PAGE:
Posts Tagged ‘criminal’

Should I take a Polygraph?

Wednesday, October 2nd, 2013

Sometimes, I have clients come in who are adamant that they are not guilty and they will state ” I’ll take a polygraph that will prove I’m innocent! ”

A polygraph is a nice name for a lie detector test, and most people think they can ‘beat the test’ even if they are guilty. And sometimes, they really aren’t guilty of this particular accusation so they think they’re safe in taking the test.

The problem is that a polygraph has been proved to be ‘inherently unreliable’ and cannot be used in court.  It doesn’t really prove anything.

That part is fine.  What isn’t fine is that any statements you make during the interviews before or after taking the polygraph CAN be admitted into court.

Most of the time, the person taking the polygraph isn’t in custody, they came into the office to take the polygraph on their own and they are free to leave at any time, so the authorities don’t really need to issue any Miranda warnings, and they can ‘chat’ about anything.

Also, people use lie detector tests in cases other than criminal.  For example, sometimes people will be accused of adultery in a divorce case and they will agree to a polygraph to ‘prove’ they didn’t have an affair with someone.

My advice?  If you are ever in a position where you think you might want to take a polygraph to prove you’re innocent, just say no…..or at least contact an attorney and have the attorney with you when you go to take the test.  The attorney may be able to stop you from answering an ‘innocent’ question that might end up getting you into real trouble.

If you have questions about this or any other legal topic, please feel free to contact us at 757-234-4650 or visit our website at www.BeaversLaw.com.

Watch what you put on Facebook!

Sunday, September 25th, 2011

We all know that you shouldn’t put things like your home address or phone number on facebook.  But a lot of people put things on Facebook that can really ‘come back to bite  you’.  Talking to a good friend in person or on the phone is one thing, but typing some things onto Facebook can cause very severe repercussions, especially if you are in some sort of legal situation.  Privacy settings get changed relatively often these days and you really don’t know who is reading what you post.

In fact, you should always assume that whatever you post is being seen by everyone, including your soon-to-be-ex or his/her attorney and the Guardian Ad Litem that has been assigned to help the court make a custody decision.  Posting derogatory remarks about your spouse often backfires and leads the decision-makers to think poorly about you and your ability to co-parent your children effectively.

Talking about a new boyfriend and what a great weekend you spent together with your kids will possibly send you back to court when your children’s father points out that there was a court order that did not allow you to have overnight visitors of the opposite sex when the children were present.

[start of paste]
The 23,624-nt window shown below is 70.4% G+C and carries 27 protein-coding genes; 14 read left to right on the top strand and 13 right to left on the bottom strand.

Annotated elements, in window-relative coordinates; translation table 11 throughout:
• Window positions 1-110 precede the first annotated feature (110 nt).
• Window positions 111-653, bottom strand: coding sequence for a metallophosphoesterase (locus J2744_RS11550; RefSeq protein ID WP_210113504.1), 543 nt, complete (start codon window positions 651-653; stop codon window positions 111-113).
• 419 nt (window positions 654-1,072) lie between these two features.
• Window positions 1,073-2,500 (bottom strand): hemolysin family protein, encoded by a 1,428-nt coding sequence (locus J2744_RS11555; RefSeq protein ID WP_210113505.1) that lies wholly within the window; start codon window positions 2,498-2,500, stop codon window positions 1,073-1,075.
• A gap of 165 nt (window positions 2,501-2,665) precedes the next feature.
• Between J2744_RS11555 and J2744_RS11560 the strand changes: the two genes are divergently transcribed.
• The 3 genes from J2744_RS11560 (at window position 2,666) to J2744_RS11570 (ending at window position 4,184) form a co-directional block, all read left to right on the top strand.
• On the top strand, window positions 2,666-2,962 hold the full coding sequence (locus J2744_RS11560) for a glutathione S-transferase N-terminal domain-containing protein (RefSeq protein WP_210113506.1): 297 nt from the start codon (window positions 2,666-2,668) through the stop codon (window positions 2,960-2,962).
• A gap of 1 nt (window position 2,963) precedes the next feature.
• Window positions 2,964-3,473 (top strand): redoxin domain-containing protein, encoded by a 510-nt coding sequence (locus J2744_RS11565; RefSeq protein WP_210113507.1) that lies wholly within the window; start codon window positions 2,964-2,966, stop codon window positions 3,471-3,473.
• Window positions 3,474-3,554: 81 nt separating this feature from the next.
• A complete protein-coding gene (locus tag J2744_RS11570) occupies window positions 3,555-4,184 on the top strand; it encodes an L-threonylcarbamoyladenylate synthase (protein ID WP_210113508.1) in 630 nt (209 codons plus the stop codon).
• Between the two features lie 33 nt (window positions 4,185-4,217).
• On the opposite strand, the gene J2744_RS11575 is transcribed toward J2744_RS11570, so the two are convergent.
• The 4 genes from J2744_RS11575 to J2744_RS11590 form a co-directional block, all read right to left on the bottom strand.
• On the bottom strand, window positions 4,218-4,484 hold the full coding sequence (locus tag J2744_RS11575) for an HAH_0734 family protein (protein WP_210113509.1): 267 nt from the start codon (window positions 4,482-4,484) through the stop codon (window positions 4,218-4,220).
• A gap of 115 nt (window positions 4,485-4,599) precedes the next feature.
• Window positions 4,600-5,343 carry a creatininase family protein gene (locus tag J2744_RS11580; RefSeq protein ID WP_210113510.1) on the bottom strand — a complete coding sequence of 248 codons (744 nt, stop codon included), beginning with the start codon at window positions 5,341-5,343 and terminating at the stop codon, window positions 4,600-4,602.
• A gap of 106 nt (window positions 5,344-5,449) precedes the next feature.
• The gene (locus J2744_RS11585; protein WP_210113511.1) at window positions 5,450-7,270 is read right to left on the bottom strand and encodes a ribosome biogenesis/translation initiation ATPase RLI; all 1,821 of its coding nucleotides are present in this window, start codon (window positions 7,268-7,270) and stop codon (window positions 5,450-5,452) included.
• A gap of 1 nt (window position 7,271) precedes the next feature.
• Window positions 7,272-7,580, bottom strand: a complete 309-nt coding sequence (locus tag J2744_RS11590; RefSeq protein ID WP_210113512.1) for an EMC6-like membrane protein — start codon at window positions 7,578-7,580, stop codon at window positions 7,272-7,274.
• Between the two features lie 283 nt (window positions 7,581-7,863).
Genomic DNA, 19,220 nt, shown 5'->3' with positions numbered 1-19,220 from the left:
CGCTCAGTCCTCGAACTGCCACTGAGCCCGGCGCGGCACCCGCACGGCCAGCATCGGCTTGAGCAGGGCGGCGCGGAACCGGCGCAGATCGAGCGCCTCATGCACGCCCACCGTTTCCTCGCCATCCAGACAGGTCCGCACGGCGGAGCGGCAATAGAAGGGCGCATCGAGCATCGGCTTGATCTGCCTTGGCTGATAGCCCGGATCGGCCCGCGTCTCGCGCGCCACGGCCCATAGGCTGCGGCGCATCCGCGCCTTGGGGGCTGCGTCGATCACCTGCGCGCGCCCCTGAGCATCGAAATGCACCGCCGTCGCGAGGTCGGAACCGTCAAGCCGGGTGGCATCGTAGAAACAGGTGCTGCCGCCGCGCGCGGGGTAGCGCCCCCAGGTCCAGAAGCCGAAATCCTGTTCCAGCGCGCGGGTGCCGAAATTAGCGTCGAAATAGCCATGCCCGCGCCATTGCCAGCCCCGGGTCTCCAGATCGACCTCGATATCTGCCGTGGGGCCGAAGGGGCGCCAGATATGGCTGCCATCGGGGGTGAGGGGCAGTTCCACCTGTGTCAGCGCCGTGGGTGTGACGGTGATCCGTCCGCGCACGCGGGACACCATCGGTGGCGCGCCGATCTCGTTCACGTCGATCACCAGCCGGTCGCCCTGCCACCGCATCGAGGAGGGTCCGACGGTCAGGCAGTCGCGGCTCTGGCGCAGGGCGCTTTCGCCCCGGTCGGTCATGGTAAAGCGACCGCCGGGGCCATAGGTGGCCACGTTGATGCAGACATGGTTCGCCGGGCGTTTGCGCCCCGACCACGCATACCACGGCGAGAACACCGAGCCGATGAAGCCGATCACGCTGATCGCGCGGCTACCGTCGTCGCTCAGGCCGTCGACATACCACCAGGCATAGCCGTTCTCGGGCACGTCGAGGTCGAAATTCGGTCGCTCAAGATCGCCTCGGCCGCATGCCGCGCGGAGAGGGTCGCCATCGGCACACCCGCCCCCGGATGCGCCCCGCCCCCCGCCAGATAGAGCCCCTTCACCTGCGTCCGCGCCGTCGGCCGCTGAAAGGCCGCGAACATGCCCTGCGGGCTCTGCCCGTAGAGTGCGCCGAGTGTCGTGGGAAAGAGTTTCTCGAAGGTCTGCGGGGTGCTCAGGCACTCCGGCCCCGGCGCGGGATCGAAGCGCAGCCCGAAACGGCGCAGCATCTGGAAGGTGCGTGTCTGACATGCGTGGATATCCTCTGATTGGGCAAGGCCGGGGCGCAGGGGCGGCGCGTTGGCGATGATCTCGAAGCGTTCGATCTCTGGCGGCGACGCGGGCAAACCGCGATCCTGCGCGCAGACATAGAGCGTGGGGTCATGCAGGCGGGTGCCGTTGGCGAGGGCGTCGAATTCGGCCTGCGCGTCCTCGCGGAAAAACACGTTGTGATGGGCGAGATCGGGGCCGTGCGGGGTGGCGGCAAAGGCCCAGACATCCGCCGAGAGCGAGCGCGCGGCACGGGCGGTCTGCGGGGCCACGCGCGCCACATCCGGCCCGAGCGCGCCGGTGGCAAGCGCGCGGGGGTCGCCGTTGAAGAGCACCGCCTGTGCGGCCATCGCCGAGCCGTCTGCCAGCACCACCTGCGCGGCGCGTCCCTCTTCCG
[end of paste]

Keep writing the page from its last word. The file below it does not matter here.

Talking about your adventures on the new horse at the stable where you ride will not show you in a good light when you are brought into court for failure to provide the child for visitation and your excuse was that you are in a high-risk pregnancy that does not allow you to drive for over an hour to bring your child to his other parent after you moved away to be in a different state with your new husband.

Stories and pictures of you skiing do not help when you are trying to get disability or workman’s comp because of a back injury.

Bragging about having a new wide-screen TV that ‘fell off the back of the truck’ just might show up as evidence in a criminal investigation.

A picture of you with someone might be used as evidence that you and the person knew each other even though you say you never met.

Pictures of you with your ‘friend’ might just show up in your divorce proceeding as evidence of an extra-marital affair.  Or pictures of you out drinking with your buds might just show up in your custody case.

And don’t forget that potential employers might be reading when you write that your job is soooo boring and the time and date stamp of the post shows that you post on Facebook a lot while you are supposedly working.  I especially like the posts that tell the world that you think your boss is a ___ (fill in the blank).

You might think I’m just making this stuff up, but I’m not.  These things are really happening.

Text messages and Facebook posts are showing up more often in legal actions and they can often derail your legal plans.

Just be careful of what you post.  Remember that what you post, or what comments you make, are not just being seen by your closest friends.  Your fiercest enemy might also be watching!

If you have any questions about this or any other legal subject, please feel free to give us a call at 757-234-4650 or visit our website at http://www.BeaversLaw.com.

Can my criminal record be expunged?

Sunday, July 17th, 2011

I’ve had a couple of phone calls in the past few weeks from people who want to have their criminal records expunged.  One of these was for a petty larceny conviction which started as a dare to shoplift.  The person took the advice of her friends and pled guilty, got a small fine, and thought she was off the hook.

Fast forward 8  years, and this same person now wants to rent an apartment.  Surprise! The apartment manager did a criminal background check and found the petty larceny charge.

I had another call from someone who had a brush with the police over 40 years ago, when he was a teenager, and that charge is now keeping him from getting a gun permit.

And just last week I had an inquiry from someone who was found guilty of grand larceny about 12 years ago and she can’t get a job today because of her criminal record.